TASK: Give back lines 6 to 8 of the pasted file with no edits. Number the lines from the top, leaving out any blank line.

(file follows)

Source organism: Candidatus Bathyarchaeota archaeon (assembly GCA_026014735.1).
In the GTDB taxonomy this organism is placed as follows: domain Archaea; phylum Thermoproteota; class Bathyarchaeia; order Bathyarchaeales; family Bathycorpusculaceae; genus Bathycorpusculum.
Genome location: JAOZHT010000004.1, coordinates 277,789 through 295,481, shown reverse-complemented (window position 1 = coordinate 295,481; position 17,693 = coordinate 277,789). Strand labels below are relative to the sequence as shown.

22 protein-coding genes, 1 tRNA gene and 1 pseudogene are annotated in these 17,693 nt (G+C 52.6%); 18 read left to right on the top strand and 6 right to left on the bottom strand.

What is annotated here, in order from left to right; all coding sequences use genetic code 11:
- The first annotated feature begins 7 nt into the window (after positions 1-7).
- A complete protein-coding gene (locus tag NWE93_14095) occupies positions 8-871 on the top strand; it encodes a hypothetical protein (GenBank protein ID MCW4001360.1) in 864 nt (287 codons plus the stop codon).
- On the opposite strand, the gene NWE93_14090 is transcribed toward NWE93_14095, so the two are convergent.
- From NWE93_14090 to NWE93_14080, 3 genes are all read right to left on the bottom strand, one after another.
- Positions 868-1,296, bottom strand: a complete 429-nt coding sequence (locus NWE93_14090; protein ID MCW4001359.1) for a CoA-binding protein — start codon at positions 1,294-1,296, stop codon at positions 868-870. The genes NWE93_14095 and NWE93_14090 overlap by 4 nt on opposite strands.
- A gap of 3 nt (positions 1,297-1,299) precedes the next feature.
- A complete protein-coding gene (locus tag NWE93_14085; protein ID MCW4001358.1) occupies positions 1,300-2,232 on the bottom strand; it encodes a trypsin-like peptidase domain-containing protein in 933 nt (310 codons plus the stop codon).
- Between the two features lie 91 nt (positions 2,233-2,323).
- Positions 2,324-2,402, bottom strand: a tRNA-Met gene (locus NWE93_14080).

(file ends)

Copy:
- The first annotated feature begins 7 nt into the window (after positions 1-7).
- A complete protein-coding gene (locus tag NWE93_14095) occupies positions 8-871 on the top strand; it encodes a hypothetical protein (GenBank protein ID MCW4001360.1) in 864 nt (287 codons plus the stop codon).
- On the opposite strand, the gene NWE93_14090 is transcribed toward NWE93_14095, so the two are convergent.